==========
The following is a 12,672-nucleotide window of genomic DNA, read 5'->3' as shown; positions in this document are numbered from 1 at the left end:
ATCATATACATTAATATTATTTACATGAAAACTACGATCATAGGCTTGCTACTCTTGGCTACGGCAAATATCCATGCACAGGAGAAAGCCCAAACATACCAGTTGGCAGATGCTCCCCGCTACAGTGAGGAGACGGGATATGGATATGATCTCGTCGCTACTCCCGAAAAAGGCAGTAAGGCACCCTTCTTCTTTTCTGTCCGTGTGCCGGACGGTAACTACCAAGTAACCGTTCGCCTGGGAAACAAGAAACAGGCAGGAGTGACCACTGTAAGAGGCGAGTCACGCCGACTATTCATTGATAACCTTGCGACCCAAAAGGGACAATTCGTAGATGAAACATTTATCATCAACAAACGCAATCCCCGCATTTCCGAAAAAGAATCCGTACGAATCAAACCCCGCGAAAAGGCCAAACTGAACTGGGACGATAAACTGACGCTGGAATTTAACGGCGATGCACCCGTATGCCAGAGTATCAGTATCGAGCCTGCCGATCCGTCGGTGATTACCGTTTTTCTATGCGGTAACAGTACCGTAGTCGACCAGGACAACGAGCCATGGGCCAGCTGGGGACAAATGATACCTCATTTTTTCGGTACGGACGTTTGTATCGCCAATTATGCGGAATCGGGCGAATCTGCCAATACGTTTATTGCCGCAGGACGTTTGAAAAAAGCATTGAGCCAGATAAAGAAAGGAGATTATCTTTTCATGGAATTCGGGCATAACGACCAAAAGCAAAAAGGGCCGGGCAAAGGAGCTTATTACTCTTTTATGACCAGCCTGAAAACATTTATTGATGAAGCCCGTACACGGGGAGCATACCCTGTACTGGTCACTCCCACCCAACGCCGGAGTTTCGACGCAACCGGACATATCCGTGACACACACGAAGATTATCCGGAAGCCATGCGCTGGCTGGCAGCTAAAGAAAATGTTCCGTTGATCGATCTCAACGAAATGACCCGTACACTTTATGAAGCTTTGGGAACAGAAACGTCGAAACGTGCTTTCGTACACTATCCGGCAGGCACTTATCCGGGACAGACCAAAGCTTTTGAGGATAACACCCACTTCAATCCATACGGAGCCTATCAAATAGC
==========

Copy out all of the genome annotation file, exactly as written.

The following is a 12,672-nucleotide window of genomic DNA, read 5'->3' as shown; positions in this document are numbered from 1 at the left end:
ATCATATACATTAATATTATTTACATGAAAACTACGATCATAGGCTTGCTACTCTTGGCTACGGCAAATATCCATGCACAGGAGAAAGCCCAAACATACCAGTTGGCAGATGCTCCCCGCTACAGTGAGGAGACGGGATATGGATATGATCTCGTCGCTACTCCCGAAAAAGGCAGTAAGGCACCCTTCTTCTTTTCTGTCCGTGTGCCGGACGGTAACTACCAAGTAACCGTTCGCCTGGGAAACAAGAAACAGGCAGGAGTGACCACTGTAAGAGGCGAGTCACGCCGACTATTCATTGATAACCTTGCGACCCAAAAGGGACAATTCGTAGATGAAACATTTATCATCAACAAACGCAATCCCCGCATTTCCGAAAAAGAATCCGTACGAATCAAACCCCGCGAAAAGGCCAAACTGAACTGGGACGATAAACTGACGCTGGAATTTAACGGCGATGCACCCGTATGCCAGAGTATCAGTATCGAGCCTGCCGATCCGTCGGTGATTACCGTTTTTCTATGCGGTAACAGTACCGTAGTCGACCAGGACAACGAGCCATGGGCCAGCTGGGGACAAATGATACCTCATTTTTTCGGTACGGACGTTTGTATCGCCAATTATGCGGAATCGGGCGAATCTGCCAATACGTTTATTGCCGCAGGACGTTTGAAAAAAGCATTGAGCCAGATAAAGAAAGGAGATTATCTTTTCATGGAATTCGGGCATAACGACCAAAAGCAAAAAGGGCCGGGCAAAGGAGCTTATTACTCTTTTATGACCAGCCTGAAAACATTTATTGATGAAGCCCGTACACGGGGAGCATACCCTGTACTGGTCACTCCCACCCAACGCCGGAGTTTCGACGCAACCGGACATATCCGTGACACACACGAAGATTATCCGGAAGCCATGCGCTGGCTGGCAGCTAAAGAAAATGTTCCGTTGATCGATCTCAACGAAATGACCCGTACACTTTATGAAGCTTTGGGAACAGAAACGTCGAAACGTGCTTTCGTACACTATCCGGCAGGCACTTATCCGGGACAGACCAAAGCTTTTGAGGATAACACCCACTTCAATCCATACGGAGCCTATCAAATAGC